Labor market in MENA-;- green solutions

Safwan Dawod
2023 / 6 / 20

The world does not seem to be on the cusp of profound and radical transformations as it is now. As Western governments seek new energy sources, a new economy is being promoted and emerging that adopts new concepts and strategies to deal with the environment and ecosystems, and innovative ways to solve issues related to climate change and global warming. This was not spontaneous, but came from the conviction that achieving the well-being of societies separately from the ecosystem in which they exist, is one of the illusions of the neoliberal period. The post-liberal environmental condition is imperative in finding a different formula for humanity to live in harmony with nature, in which non-human factors must be represented by the political and legal agency, just like those that actually exist in individuals and collectives once. This will require building a political, environmental, logistic mechanisms that link environmental issues to impactful international institutions. Thus, the current neoliberal eco-colonial model can be stopped´-or-at least curbed from entering the future.
Under the pressure of these challenges, specifically in terms of sustainability and human capital growth, the Arab world did not need academic, and political efforts to solve a set of emerging problems as much as it needs it now, as water security, pollution, waste management, as well as the form and structure of the labor in the Arab world have reached levels that portend devastating social risks. Statistics show that the average level of human capital per capita in countries rich in non-renewable resources (such as oil, gas and minerals) is lower compared to non-renewable countries (Cust and Mandon 2021. p311-342). In the Arab world, non-renewable natural capital wealth accounts for a large share of total wealth, but World Bank data recorded on 12 Arab countries among the rich countries of non-renewable natural capital, only three recorded a high human capital rate above 96.9 units (World Bank index 2020). Transforming non-renewable natural assets into productive sustainable assets, such as AI, infrastructure, digital dependencies, and educated and healthy populations, is therefore an important condition for sustainability. Indeed, a number of economists have pointed to the "resource curse" to the different ways in which non-renewable natural resource wealth can impede sustainable development, thereby undermining the accumulation of human capital.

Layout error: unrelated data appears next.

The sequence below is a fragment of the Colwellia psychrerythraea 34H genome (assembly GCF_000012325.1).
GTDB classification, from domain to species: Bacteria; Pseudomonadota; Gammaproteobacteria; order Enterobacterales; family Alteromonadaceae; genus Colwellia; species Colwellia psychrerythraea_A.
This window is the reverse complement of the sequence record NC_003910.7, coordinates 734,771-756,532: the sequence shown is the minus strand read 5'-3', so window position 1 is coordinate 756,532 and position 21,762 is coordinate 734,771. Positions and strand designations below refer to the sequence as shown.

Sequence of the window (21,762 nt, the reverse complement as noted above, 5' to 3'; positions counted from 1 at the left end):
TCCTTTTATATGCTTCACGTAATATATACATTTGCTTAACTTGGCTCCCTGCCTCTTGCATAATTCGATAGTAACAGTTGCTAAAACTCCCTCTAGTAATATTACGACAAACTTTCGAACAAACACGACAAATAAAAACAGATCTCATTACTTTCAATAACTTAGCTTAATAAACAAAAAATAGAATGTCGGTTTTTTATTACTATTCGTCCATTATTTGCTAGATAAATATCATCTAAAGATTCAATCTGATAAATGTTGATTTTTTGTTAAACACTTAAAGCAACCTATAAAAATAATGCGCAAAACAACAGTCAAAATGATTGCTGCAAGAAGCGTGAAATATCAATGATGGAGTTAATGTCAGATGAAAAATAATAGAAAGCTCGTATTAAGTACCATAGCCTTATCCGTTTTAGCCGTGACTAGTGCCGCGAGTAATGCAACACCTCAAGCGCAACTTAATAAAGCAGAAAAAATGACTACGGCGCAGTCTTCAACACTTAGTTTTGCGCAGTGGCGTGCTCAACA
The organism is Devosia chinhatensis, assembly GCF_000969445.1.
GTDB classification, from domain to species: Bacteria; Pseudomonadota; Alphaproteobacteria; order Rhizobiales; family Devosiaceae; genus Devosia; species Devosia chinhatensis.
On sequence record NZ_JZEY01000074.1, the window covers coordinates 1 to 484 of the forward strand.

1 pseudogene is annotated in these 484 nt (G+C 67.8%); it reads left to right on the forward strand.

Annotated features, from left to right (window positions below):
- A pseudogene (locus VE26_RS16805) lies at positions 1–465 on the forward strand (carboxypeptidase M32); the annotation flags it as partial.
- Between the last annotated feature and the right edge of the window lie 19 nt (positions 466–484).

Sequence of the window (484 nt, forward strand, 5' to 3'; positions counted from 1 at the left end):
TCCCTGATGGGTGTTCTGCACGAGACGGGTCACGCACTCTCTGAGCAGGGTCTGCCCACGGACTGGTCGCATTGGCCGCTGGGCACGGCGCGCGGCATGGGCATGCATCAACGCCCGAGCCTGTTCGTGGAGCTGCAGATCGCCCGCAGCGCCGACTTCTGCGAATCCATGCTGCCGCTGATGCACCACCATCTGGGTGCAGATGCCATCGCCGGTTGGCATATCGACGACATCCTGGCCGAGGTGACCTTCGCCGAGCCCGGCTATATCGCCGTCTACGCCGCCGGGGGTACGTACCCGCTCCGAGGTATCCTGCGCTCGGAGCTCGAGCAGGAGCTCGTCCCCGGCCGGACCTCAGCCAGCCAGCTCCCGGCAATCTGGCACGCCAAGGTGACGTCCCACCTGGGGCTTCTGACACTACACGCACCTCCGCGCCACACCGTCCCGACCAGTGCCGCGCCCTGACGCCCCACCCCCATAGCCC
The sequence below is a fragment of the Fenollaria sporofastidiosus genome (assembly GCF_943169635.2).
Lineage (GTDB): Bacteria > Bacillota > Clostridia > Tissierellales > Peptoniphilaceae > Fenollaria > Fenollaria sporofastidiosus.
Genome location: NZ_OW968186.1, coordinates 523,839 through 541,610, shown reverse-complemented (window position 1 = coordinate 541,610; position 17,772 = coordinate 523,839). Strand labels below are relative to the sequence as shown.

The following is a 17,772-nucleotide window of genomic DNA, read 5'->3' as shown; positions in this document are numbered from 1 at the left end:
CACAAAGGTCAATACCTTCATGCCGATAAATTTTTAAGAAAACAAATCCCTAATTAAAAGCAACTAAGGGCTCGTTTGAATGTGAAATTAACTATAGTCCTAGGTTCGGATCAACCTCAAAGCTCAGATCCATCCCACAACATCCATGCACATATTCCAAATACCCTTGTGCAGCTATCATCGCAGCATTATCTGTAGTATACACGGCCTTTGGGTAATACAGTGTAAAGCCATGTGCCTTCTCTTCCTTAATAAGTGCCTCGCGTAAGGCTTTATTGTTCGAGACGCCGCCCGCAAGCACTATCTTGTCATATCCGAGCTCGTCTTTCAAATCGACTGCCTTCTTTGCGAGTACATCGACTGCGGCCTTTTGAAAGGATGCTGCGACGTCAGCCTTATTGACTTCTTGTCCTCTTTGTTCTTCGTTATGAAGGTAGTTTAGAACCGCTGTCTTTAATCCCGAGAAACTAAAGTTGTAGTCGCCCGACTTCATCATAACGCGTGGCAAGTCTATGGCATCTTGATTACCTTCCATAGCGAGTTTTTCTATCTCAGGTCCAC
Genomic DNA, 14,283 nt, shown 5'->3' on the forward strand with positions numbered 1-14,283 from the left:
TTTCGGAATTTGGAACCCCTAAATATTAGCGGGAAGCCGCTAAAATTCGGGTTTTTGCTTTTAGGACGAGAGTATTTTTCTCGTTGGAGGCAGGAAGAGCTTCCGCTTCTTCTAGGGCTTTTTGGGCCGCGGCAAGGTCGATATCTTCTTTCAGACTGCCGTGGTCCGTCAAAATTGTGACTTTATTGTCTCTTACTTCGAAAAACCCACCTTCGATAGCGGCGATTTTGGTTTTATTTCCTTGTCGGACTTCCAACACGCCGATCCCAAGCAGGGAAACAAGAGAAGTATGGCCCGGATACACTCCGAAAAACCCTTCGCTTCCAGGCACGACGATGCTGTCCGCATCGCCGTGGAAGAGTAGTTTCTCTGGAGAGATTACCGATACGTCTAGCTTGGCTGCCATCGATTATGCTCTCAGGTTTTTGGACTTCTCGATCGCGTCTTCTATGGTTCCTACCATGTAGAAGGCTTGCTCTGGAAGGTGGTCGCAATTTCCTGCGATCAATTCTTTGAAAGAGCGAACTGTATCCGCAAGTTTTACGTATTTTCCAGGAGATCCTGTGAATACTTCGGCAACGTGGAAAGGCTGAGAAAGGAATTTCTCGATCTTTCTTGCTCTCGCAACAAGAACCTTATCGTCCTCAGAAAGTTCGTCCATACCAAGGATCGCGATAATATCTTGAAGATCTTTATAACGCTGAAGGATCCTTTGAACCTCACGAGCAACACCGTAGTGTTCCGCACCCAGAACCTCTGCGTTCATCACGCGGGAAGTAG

Transforming non-renewable natural assets consider as an indicator of the transition to the post-liberal period are the changing culture of employment in terms of how to deal with the nature. Actually, after the Corona pandemic, companies began to face pressure to accelerate their green transition. The World Economic Forum s Future of Jobs Report 2023 outlined how it is likely that there is a reversal in labor market trends as well as the pivotal role of technology in shaping demand for jobs and skills. According to World Bank data, employment in green roles has consistently exceeded the overall employment rate globally for four consecutive years between 2019-2022, signaling future profound shifts in the infrastructure of economies in the terms of the dealing with the concept of employment. Governments are setting the national -dir-ection for sustainability, and companies are seriously looking at how to drive this green transition faster, all reflected in the growth of green jobs. But in the Arab world, we do not notice this trend and the absence of green solutions, as Arab governments must make greater efforts to promote this green transformation in the labor market, and develop appropriate infrastructure for it – if they want to avoid another bloody "Arab Spring”.

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